Most people are familiar with mistletoe because of its universal presence during the holiday season. The charming little tradition goes that an unmarried woman can stand beneath mistletoe and is fair game for any unmarried man to sneak up and steal a kiss. For each kiss delivered, one mistletoe berry must be plucked from the plant, and when the berries are all gone, no more kissing is allowed. Of course, there are a thousand variations of this old tradition, most of which pay no attention to how many berries remain on the plant.
Mistletoe has a much different reputation among horticulturists and tree enthusiasts. In its mature form, mistletoe is often parasitic, intertwining its roots among the vascular system of a tree and sucking out needed water and nutrients to survive. Mistletoe can perform photosynthesis to produce its own food, but requires water and nutrients from the host plant, which will often cause harm. Mistletoe doesn’t quite kill off a host tree, but it can leave the tree weak enough that it then becomes susceptible to other types of disease.
How mistletoe spreads and affects a host plant
Mistletoe seeds are often spread by birds, squirrels and/or wind. Three years are required before a mistletoe plant becomes mature enough that it can produce seeds. This means that if mistletoe is removed at least every two years, there will be no way for it to reach a sufficiently mature age to develop seeds and propagate. Once it begins producing seeds (and this only refers to female plants), they can be spread by all kinds of birds who eat the berries and then pass out the seeds. The seeds can also be dropped from birds’ mouths and stick to a tree limb, where they might then germinate into a new plant. Most tree species are susceptible to mistletoe.
What can be done about mistletoe?
As mentioned above, in order to prevent the spread of mistletoe, it is worthwhile to prune it away from its host at least every two years, so that it is unable to reach the age at which it can produce seeds. One thing which should be avoided when trying to manage mistletoe plants is using herbicides, because these are likely to harm the tree host as well, and may cause more damage than the mistletoe itself.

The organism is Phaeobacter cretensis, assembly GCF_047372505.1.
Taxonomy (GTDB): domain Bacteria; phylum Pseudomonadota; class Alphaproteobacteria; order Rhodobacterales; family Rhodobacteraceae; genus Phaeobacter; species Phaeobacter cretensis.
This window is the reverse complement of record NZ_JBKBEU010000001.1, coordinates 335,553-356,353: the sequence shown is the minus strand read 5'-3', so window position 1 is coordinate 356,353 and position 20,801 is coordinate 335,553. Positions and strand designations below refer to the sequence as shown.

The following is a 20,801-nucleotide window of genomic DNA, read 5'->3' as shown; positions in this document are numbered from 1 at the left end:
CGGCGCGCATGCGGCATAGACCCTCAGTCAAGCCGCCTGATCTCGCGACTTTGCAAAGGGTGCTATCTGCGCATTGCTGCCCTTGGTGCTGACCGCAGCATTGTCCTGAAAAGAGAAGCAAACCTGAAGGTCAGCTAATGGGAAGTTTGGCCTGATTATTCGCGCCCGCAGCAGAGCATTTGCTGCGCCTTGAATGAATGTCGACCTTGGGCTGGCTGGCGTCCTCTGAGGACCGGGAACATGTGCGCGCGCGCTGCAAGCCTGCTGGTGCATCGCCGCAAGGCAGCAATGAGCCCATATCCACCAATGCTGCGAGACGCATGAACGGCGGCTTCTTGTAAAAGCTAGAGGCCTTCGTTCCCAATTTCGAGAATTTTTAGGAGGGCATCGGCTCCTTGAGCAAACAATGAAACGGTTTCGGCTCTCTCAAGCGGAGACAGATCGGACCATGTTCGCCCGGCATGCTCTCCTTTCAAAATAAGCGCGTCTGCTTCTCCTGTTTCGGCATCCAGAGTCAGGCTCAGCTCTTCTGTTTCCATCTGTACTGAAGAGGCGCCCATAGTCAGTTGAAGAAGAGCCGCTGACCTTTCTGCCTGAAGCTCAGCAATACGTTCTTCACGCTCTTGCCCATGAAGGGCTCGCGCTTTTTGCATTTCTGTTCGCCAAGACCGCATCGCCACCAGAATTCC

When there are significant infestations of mistletoe, it may be necessary to prune the plants away from their hosts every year, and then to take steps to revitalize the host trees. Fertilizing and strategic mulching and watering will generally help to restore vitality to a tree which was formerly infected by mistletoe.
Another option is applying a defoliant to any mistletoe growth which is affecting your trees. Be advised though, this can only be done in the wintertime when host trees are dormant, because any defoliant which kills the roots of a mistletoe plant can also kill off at least that section of a host tree.
Hildebrandt Tree Tech recommends pruning of mistletoe as the preferred method of control.
Call Hildebrandt Tree Tech For A Professional Assessment
Do you need help dealing with mistletoe in your trees? Contact Hildebrandt Tree Tech today through our online contact form or by calling 806-441-7722. With four decades of experience, Hildebrandt Tree Tech provides services including trimming and pruning, tree removal, stump grinding, plant health-care measures, and more.